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dir David Leitch
scr Kurt Johnstad
prd Charlize Theron, Beth Kono, AJ Dix, Kelly McCormick, Eric Gitter, Peter Schwerin
with Charlize Theron, James McAvoy, John Goodman, Sofia Boutella, Eddie Marsan, Toby Jones, Til Schweiger, Roland Moller, James Faulkner, Sam Hargrave, Johannes Haukur Johannesson, Barbara Sukowa
release US 28.Jul.17, UK 9.Aug.17
17/US Focus 1h55
Behind the wall: Theron and McAvoy
|R E V I E W B Y R I C H C L I N E|
Buckets of visual style, steely energy and expertly choreographed action make this film worth a look for anyone who loves mindless action chaos. But the lack of proper characters or a gripping story leaves it feeling oddly vacuous, especially when it tries to push an emotional moment. The main issue is a script that simply never cracks the surface.
From 1989 London, top spy Lorraine (Theron) travels to Germany just as the Berlin Wall is coming down to find out who killed her fellow agent James (Hargrave) and discover what happened to a list of agents he was carrying. Her contact is David (McAvoy), an operative who has perhaps gone a little too far undercover as a contraband-dealing goon in the east.In addition to encounters with a nervous Stasi operative (Marsan) and a ruthless KGB boss (Moller), she also hooks up, in every sense of the word, with French spy Delphine (Boutella).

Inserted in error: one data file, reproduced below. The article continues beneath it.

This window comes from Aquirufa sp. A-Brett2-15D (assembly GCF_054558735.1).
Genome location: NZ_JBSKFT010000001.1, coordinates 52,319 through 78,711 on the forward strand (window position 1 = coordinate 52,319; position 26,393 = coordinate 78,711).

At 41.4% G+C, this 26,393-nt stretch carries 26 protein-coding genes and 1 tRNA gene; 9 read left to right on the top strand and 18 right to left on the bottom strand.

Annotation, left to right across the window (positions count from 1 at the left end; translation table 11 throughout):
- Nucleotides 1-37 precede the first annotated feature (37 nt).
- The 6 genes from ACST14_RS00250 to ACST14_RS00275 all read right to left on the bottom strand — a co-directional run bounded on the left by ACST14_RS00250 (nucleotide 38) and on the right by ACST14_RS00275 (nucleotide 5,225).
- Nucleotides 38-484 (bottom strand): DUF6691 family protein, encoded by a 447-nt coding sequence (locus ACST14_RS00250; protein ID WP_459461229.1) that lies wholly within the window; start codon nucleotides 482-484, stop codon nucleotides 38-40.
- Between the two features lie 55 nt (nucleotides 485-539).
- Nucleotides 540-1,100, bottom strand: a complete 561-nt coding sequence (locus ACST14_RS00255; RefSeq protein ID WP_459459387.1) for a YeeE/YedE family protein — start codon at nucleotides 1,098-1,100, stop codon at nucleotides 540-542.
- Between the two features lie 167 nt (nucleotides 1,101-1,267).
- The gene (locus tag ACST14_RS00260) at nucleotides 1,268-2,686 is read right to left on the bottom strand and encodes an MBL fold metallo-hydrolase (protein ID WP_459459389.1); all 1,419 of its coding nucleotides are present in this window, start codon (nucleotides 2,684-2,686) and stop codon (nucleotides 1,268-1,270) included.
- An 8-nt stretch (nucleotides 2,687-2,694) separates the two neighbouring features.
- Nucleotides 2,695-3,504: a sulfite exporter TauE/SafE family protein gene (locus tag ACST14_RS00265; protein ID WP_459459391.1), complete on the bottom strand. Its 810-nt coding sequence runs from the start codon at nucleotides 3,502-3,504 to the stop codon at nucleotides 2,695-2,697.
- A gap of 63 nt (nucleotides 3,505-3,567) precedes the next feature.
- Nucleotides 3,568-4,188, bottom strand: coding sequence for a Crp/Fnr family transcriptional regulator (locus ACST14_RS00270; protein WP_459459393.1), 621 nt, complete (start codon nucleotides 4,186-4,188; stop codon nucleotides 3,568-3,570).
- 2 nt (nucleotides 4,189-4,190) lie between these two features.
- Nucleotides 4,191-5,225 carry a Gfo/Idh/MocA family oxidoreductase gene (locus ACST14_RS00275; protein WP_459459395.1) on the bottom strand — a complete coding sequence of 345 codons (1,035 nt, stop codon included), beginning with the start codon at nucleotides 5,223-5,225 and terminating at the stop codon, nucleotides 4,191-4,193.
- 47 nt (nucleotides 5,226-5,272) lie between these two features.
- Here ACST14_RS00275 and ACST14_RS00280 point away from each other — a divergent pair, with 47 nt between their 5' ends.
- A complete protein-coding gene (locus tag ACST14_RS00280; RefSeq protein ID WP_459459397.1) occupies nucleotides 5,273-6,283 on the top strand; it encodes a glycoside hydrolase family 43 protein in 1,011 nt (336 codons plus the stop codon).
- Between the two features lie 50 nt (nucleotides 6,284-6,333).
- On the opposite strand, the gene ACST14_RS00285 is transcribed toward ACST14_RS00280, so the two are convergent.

The web of intrigue isn't quite as tangled as it seems, but the filmmakers gleefully play the spy nonsense for all its worth, cutting in and out of the story as Lorraine recounts it to MI6 and CIA directors (Jones and Goodman, respectively). Every scene veers wildly off course, leading to chases and battles, including a climactic sequence shot as a single long take that's so brutal that by the end Theron looks like she was run over by a truck.
Theron throws herself into the role, bringing out details that add to the mystery but never reveal much about Lorraine. In other words, she's convincing as a secret agent, and it's refreshing that director Leitch lets her and her opponents show the physical cost of every punch. McAvoy has fun with his slippery role, and Boutella injects a bit of soulful longing, but the openly jittery Marsan is the only person we actually care about.
Adapted from the graphic novel series The Coldest City, the movie is given a vivid 80s vibe from neon-heavy design to the iconic songs on the soundtrack. The Cold War setting in a still-divided Berlin is relatively underused, feeling like little more than an excuse for quite a lot of vicious fistfights and destructive car pursuits. And Johnstad's script strangely never mines any present-day resonance from the story, ignoring subtext in lieu of another threatening confrontation or violent attack. In other words, it looks cool and it's as cold as ice.
|R E A D E R R E V I E W S|
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© 2017 by Rich Cline, Shadows on the Wall
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